FORT LAUDERDALE, Fla. — Florida’s new 15-week ban on abortions will likely mean more patients traveling out of state for the procedure — prompting a string of organizations to raise funds for trips hundreds of miles away, anywhere from North Carolina to New York.
Florida’s new abortion law took effect Friday, a day after a judge said he planned to sign an order as early as Tuesday that temporarily blocks it. The new law has led groups to start looking at other states to send patients who are more than 15 weeks pregnant and seeking an abortion.
“We’re working under the assumption that we’re going to be flying people north,” said Fran Sachs, president of the board at Emergency Medical Assistance, an abortion-funding nonprofit in West Palm Beach. “As always, the people that are going to be impacted the most are the people that don’t have the resources to be able to make this happen.”
The travel costs for each patient can mount into hundreds, if not thousands, of dollars, planners say. For example, it can be at least four days of lodging, food and time off work for a patient to head from Florida to North Carolina.
North Carolina is the closest state with the most lenient abortion restrictions, allowing abortions up until “viability” — the point a fetus would survive outside the uterus. Still, the state requires patients to receive an ultrasound as well as in-person counseling three days prior to an abortion.
Before Florida’s new 15-week ban took effect, abortions were allowed up until the 24th week of pregnancy, contributing to Florida’s reputation as a safe haven for abortion access in the South.
Now, Emergency Medical Assistance is preparing to send patients as far north as New York and New Jersey, Sachs said.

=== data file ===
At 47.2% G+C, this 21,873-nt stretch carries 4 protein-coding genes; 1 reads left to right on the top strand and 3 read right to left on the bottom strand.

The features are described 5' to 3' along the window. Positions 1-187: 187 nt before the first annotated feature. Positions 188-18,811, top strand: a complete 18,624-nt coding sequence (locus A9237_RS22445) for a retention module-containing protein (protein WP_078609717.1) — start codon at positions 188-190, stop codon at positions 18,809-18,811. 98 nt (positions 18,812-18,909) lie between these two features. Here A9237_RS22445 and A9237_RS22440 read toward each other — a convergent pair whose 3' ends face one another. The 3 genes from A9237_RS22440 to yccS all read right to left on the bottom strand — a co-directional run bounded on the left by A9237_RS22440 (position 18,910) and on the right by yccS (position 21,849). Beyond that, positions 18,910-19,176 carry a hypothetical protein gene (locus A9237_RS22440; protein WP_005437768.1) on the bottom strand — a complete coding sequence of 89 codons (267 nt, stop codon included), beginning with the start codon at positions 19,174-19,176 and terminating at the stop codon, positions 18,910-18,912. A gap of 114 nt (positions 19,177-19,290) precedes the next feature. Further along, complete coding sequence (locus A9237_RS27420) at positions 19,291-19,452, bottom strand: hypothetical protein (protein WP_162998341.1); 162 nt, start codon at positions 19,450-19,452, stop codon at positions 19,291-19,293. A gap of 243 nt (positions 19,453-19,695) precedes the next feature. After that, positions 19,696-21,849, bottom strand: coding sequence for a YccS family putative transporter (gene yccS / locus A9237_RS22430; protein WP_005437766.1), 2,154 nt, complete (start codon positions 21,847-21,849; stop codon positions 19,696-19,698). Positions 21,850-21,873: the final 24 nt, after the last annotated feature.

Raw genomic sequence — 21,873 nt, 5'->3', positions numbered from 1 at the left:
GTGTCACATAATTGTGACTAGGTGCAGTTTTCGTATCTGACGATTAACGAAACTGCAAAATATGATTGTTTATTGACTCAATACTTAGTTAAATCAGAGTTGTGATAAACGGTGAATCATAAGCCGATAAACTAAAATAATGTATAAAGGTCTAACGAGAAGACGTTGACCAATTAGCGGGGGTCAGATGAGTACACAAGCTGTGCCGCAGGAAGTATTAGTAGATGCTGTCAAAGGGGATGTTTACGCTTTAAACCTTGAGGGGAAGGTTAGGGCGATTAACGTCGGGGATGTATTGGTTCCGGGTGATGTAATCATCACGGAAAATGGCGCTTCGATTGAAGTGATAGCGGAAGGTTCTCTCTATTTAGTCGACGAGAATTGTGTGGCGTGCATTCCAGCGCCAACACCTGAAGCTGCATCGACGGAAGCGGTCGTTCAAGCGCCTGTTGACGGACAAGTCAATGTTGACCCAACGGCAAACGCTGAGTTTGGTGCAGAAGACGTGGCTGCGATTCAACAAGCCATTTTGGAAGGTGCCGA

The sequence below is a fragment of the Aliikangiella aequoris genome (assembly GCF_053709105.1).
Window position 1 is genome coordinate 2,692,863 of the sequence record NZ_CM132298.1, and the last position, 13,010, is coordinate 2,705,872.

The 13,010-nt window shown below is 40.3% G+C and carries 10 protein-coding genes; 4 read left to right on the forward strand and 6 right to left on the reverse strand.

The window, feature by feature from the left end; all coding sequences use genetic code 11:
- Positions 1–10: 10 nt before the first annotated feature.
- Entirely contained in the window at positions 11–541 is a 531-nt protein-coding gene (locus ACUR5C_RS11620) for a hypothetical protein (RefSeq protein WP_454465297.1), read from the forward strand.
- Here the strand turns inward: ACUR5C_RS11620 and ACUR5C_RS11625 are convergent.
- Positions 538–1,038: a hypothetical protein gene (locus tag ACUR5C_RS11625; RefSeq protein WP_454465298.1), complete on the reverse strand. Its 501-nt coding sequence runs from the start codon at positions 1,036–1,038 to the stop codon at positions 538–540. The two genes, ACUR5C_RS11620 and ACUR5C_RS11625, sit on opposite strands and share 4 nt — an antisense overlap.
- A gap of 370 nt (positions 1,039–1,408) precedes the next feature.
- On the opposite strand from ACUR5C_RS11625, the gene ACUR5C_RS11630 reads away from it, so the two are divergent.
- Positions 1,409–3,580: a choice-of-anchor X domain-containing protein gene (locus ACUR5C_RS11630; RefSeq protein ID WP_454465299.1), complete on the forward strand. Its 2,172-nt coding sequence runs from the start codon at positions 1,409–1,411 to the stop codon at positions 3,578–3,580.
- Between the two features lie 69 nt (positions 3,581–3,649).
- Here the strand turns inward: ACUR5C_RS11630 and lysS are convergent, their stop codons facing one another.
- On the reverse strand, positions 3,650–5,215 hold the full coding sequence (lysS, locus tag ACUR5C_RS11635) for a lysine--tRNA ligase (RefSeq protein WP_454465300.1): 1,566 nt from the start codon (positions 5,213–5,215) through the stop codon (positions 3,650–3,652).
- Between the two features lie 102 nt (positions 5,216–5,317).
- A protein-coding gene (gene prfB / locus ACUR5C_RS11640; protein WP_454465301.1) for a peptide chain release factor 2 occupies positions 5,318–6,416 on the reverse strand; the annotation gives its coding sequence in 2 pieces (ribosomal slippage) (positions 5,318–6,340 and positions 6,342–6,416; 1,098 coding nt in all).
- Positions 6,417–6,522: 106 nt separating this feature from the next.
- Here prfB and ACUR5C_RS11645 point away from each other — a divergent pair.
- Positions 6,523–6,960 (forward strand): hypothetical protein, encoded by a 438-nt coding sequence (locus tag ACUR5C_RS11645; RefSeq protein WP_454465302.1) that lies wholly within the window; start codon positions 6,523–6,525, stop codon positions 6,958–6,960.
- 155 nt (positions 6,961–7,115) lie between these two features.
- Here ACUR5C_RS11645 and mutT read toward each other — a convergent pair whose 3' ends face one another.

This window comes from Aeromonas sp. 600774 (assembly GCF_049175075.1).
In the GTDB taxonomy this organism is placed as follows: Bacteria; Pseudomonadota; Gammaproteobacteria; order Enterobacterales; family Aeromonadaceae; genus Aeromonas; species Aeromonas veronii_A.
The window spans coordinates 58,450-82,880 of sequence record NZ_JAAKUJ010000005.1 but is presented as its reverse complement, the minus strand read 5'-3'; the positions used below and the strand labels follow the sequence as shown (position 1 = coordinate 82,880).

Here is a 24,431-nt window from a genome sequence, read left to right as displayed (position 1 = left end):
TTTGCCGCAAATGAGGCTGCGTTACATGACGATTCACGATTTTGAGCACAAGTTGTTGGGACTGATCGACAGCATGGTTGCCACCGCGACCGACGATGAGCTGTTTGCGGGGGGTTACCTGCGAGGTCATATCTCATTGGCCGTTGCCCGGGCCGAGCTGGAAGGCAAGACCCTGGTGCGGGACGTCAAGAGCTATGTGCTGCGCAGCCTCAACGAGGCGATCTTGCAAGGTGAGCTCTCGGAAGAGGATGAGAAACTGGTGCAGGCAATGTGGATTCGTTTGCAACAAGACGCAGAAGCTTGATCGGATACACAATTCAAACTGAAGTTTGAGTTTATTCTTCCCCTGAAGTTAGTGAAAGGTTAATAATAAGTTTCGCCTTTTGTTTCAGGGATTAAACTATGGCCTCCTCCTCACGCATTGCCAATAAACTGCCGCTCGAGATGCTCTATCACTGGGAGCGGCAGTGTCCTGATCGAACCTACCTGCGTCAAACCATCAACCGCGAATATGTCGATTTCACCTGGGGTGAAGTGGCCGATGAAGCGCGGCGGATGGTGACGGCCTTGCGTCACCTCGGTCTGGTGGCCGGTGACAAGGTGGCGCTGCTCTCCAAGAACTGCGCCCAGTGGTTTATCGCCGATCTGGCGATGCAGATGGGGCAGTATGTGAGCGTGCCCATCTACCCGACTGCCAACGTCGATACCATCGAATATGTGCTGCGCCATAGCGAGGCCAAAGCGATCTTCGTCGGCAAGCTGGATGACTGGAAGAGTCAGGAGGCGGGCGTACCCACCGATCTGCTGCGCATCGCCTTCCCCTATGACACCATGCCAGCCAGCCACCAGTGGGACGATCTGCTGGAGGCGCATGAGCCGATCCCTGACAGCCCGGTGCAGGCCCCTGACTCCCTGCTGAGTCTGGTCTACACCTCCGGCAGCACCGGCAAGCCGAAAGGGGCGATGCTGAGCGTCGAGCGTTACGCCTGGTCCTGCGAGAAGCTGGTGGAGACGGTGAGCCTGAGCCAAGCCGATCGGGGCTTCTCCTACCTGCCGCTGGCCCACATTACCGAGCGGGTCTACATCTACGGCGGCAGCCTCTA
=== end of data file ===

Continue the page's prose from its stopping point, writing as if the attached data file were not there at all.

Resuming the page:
New York offers abortions up to 24 weeks of pregnancy, or later if the patient’s life is at risk or if the fetus is not viable. New Jersey offers abortions throughout all stages of pregnancy, including late-term abortions, though many clinics only perform surgical abortions up until 24 weeks.
But at what Sachs estimates could be $1,000 per person for travel costs, her organization won’t be able to help everyone who may need it. “If it’s a few people a week, that’s $3,000 a week. You’re talking about over $150,000 just for travel,” Sachs said. “It’s almost unfathomable.”
The Broward Women’s Emergency Fund also provides financial assistance to people in Broward seeking abortions. Joanne Sterner, treasurer and founding member, said many people seeking abortions might not know they are pregnant within 15 weeks, which could be due to an irregular menstrual cycle or a lack of access to timely clinical testing.
“We’re hoping that women will come into clinics earlier because the longer they wait, the more the procedure will cost,” Sterner said.
The Broward Women’s Emergency Fund works with abortion clinics to fund patient travel costs. Sterner said the nonprofit raised and spent $62,000 last year.
“Our budget has increased by almost 40% this year alone,” Sterner said. “Whether it’s for room and board, food, travel, hotels or some type of transportation, that’s where our money will be going, in addition to those who still need help under 15 weeks.”
Florida’s new law is one of several that have dramatically altered the nationwide landscape for access to the medical procedure. Abortions are still allowed in Florida as long as they take place within 15 weeks of gestation, which legislation defines as “the development of a human embryo or fetus as calculated from the first day of the pregnant woman’s last menstrual period.” The law has exceptions for life endangerment, but not for rape, incest or human trafficking.
About 9 in 10 abortions in the country are conducted within the first 15 weeks of pregnancy, according to the Pew Research Center. But in Florida, the Agency for Health Care Administration reported that 7,525 patients received second-trimester abortions in the last 18 months.
Biden said the federal government will act to protect women who need to cross state lines to get an abortion while anti-abortion groups are working to stop people in states where abortion is banned from seeking the procedure elsewhere.
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